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A Dinka-tribesman came to Marial Lou Hospital, South Sudan, in 2005.
Persons get Dracunculiasis by drinking water containing water fleas harboring the larvae of the worm. The larvae are released into the water by the adult worm that emerges through the skin of infected people.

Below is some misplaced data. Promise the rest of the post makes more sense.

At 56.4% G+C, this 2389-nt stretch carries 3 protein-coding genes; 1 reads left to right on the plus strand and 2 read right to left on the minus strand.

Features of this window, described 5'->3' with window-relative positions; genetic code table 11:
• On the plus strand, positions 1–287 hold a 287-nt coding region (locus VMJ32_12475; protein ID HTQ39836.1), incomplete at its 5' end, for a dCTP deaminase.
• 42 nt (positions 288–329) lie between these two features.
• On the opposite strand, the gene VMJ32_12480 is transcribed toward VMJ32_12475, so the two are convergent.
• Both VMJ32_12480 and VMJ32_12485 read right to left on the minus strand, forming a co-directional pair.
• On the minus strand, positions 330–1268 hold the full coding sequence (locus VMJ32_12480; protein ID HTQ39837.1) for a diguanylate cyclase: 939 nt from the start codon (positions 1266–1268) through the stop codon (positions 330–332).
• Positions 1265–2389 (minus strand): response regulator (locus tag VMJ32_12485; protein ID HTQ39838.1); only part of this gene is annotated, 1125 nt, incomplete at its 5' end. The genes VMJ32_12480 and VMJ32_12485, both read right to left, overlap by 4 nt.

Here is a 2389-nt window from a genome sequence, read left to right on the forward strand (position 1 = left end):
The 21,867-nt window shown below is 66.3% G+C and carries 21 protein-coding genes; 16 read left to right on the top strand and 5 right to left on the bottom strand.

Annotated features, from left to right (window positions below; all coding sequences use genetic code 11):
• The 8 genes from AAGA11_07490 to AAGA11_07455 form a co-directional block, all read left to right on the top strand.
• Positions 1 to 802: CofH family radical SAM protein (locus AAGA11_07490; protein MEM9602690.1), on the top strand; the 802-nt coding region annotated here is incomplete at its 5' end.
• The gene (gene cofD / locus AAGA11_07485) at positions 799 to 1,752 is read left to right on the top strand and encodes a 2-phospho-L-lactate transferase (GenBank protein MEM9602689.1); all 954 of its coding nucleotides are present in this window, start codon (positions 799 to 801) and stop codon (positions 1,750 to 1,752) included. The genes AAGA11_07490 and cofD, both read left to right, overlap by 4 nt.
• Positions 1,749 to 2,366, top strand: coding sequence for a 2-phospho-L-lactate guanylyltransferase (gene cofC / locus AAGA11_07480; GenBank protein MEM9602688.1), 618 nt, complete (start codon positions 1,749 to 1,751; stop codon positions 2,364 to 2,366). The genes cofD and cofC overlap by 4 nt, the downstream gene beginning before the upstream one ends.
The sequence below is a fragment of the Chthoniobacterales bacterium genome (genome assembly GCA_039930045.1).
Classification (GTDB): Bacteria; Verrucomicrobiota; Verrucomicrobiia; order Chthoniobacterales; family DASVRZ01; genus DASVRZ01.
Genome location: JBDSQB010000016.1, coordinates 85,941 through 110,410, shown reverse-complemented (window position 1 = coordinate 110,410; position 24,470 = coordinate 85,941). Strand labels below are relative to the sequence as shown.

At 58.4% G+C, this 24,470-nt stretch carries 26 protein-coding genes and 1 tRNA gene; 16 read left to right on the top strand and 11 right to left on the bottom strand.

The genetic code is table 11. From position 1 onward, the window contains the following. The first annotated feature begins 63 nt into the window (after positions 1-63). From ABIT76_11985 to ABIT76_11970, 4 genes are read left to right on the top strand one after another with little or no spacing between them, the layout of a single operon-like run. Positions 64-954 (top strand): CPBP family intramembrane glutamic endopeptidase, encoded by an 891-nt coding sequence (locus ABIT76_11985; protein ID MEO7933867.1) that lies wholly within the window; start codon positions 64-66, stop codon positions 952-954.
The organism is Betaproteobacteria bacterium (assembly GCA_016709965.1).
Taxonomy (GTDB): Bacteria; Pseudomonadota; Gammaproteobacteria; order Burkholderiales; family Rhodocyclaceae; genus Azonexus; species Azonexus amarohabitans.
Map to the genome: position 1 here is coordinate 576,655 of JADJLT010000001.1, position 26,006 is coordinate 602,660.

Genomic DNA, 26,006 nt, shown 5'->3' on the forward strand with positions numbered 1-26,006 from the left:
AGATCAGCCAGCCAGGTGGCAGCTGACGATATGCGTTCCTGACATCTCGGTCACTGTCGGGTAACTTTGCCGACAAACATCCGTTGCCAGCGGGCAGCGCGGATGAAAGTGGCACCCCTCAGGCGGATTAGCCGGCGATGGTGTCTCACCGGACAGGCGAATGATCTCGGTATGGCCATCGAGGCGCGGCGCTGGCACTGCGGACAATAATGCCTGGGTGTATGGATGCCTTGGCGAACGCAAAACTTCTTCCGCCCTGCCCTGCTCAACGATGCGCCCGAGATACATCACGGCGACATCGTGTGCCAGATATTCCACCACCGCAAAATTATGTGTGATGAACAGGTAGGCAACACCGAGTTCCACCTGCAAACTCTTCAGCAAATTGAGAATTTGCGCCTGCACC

Eighty percent of cases today exist in South Sudan. Sudan's civil war officially ended in 2005 after decades of fighting. Following the peace agreement the Southern Sudan Guinea Worm Eradication Program was created in 2006, counting thousands of village volunteers and health staff. The same year an increase of 270% (> 20,000 cases) occurred because of prior underreporting.1 In the first 6 months of 2009 only 1,188 cases were reported. New episodes of violence in South Sudan pose the greatest challenge for again giving Dracunculiasis the upper hand. In the first half of 2009, 23 incidents of insecurity were reported to disrupt program operations.2 Widespread violence will make coherent surveillance and provision of safe drinking water impossible leaving sporadic treatment to medical humanitarian organizations. Keeping peace contains the hope not only of preventing cases but altogether eradicating Dracunculiasis.